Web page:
Kyocera Completes Merger With Golden Genesis Company.
Combination Creates World's Largest Vertically Integrated Producer and
Supplier of Solar Energy Products
Kyocera International, Inc. ("KII") today consummated its previously announced merger agreement to acquire 100 percent of the common shares of solar energy systems integrator Golden Genesis Company (Nasdaq:GGGO) for $2.33 per share.
Golden Genesis Company has been renamed Kyocera Solar, Inc. ("KSI"), and will move its headquarters from Golden, Colo., to 7812 East Acoma, Scottsdale, Ariz., 85260, effective today. Trading in Golden Genesis Company was suspended on Aug. 2.
KSI will continue with the same management team, staff and product line as it had before the merger. In addition, the company will assume the marketing of solar photovoltaic modules previously conducted by Kyocera America, Inc., a wholly-owned subsidiary of KII.
"This merger represents an unprecedented commitment to the successful development, production and distribution of solar energy systems throughout the world," said J. Michael Davis, who will continue as president of KSI. "By combining Kyocera's production with our marketing and distribution, the Kyocera Group today became the world's number-one vertically integrated producer and supplier of solar electric components and systems."
Kyocera Corp., parent company of the global Kyocera Group, in 1998 became the world's leading producer of solar photovoltaic cells, which generate electricity directly from sunlight. For the year ended March 31, 1999, the combined sales of solar-related products from Kyocera and Golden Genesis would have amounted to approximately $185 million.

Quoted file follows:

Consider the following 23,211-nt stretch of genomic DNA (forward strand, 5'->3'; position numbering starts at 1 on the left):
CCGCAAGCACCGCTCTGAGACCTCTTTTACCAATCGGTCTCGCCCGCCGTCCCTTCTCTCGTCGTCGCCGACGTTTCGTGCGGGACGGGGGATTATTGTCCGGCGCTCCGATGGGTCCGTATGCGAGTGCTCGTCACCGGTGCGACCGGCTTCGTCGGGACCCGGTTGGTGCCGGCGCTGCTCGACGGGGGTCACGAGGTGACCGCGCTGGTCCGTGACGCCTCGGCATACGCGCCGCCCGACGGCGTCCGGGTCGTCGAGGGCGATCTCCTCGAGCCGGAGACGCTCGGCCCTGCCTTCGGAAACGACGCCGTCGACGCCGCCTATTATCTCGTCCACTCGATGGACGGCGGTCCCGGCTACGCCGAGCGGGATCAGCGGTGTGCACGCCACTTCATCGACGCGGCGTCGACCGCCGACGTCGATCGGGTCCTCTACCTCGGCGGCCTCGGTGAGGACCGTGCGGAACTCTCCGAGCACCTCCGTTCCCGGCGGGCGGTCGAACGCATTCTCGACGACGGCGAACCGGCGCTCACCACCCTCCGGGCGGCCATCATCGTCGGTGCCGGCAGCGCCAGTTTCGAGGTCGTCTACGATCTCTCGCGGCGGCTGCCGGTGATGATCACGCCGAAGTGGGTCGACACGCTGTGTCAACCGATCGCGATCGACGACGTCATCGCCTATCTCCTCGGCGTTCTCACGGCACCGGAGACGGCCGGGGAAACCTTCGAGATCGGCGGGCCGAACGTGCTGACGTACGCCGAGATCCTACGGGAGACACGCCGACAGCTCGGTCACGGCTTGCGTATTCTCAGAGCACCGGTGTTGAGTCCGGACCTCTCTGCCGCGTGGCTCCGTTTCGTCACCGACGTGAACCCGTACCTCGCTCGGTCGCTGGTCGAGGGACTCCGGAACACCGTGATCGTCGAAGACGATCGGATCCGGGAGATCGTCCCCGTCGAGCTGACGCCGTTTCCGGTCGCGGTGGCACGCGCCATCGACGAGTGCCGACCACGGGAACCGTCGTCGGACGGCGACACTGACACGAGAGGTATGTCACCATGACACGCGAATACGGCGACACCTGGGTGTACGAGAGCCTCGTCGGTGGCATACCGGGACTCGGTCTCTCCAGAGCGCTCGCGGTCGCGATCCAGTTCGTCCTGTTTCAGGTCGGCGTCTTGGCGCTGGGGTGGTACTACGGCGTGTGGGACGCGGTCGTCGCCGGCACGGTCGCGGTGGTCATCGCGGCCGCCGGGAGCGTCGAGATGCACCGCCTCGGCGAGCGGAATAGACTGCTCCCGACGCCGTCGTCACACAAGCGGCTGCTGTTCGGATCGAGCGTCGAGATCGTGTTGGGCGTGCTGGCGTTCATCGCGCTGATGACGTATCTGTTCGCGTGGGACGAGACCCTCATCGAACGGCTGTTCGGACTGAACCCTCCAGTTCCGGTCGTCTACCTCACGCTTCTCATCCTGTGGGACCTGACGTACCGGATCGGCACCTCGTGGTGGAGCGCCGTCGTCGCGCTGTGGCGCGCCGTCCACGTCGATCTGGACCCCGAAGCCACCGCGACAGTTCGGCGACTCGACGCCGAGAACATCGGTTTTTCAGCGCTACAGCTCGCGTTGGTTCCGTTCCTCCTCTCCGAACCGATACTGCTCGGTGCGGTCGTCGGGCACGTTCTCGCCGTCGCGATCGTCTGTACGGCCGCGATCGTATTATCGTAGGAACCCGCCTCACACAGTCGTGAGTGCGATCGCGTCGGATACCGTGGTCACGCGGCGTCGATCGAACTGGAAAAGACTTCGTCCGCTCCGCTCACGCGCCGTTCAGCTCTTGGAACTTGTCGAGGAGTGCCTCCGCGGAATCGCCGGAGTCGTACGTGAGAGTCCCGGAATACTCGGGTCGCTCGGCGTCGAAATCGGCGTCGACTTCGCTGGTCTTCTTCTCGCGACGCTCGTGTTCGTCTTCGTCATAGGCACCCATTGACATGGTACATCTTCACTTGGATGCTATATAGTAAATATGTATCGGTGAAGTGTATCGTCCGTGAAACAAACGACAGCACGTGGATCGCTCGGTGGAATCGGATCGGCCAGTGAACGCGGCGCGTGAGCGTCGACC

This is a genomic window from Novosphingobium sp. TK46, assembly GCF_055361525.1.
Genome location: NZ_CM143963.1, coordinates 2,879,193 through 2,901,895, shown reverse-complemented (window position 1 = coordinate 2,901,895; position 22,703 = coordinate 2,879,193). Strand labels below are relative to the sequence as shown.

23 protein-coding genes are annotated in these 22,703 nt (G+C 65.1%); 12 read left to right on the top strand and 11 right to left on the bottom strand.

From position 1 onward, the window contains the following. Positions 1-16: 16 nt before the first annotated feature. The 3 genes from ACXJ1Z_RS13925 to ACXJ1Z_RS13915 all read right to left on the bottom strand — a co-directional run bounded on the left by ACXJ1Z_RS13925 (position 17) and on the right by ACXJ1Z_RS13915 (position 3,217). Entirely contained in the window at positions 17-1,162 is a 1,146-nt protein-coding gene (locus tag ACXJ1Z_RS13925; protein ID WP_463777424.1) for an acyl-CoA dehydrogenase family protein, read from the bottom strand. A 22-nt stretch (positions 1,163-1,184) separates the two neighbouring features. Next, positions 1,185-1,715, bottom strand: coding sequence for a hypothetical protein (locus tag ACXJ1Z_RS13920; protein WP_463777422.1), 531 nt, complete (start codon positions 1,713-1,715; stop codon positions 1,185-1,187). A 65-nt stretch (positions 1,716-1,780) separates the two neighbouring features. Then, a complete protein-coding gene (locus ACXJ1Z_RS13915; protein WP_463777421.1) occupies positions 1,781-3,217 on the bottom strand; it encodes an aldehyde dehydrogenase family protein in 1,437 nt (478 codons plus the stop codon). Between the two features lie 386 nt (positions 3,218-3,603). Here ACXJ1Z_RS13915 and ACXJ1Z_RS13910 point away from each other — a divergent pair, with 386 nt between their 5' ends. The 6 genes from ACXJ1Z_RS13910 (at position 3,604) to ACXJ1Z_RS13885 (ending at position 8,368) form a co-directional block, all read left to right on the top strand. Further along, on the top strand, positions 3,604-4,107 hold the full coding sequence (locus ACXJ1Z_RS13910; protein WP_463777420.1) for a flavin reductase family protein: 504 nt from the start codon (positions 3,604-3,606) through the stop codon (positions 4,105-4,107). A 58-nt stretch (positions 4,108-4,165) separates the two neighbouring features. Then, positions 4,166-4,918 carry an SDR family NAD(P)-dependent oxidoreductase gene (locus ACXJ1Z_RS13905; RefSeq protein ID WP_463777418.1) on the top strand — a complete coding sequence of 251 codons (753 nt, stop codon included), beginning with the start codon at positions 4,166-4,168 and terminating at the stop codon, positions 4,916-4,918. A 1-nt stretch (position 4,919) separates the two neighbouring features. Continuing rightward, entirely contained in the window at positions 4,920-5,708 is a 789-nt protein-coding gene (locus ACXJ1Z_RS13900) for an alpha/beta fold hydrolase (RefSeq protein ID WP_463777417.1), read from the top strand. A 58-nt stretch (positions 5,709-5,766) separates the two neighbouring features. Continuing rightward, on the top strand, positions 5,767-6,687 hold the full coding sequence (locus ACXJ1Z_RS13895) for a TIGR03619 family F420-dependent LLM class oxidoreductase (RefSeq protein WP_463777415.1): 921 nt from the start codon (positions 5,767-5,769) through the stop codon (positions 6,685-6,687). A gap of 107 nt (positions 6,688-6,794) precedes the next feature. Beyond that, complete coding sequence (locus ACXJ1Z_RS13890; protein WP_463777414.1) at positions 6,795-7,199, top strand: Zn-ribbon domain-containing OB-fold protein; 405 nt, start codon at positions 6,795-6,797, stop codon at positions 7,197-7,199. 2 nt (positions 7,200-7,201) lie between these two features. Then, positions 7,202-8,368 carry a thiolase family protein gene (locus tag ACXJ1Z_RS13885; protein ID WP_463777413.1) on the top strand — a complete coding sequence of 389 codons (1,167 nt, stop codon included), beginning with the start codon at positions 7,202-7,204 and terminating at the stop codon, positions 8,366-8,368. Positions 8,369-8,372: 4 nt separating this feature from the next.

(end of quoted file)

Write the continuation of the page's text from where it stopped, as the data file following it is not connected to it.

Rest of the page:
"Earlier this year, Kyocera Corporation expanded its annual solar-cell production capacity to 36 megawatts," said Rodney Lanthorne, senior managing director of Kyocera Corp. and president of Kyocera International, Inc. "Through this merger we have transformed Kyocera's solar business into a fully integrated global enterprise."
KSI and its subsidiaries have supply relationships not only within the Kyocera Group but with several other major solar electric module and component manufacturers. These relationships will continue to be honored -- either with an agreeable transition, in cases where Kyocera offers similar cost-competitive products, or with ongoing agreements.
San Diego-based Kyocera International, Inc., founded in 1969, is the management headquarters for Kyocera's wholly-owned subsidiaries in North America. This group of subsidiaries includes Kyocera America, Inc., which began marketing solar products in 1982.
Kyoto, Japan-based Kyocera Corp. was founded in 1959 as a producer of advanced ceramics. By combining these engineered materials with metals and plastics, and integrating them with other technologies, Kyocera has become a leading supplier of solar cells, semiconductor packages, electronic components, cameras, laser printers and telecommunications equipment. During the year ended March 31, 1999, the company's net sales totaled 725 billion yen ($6.1 billion) with net income of 28 billion yen ($239 million). Kyocera has been recognized by IndustryWeek magazine as one of "The World's 100 Best-Managed Companies."
Additional background and photos are available from Kyocera's Web site at www.kyocera.com/solarnews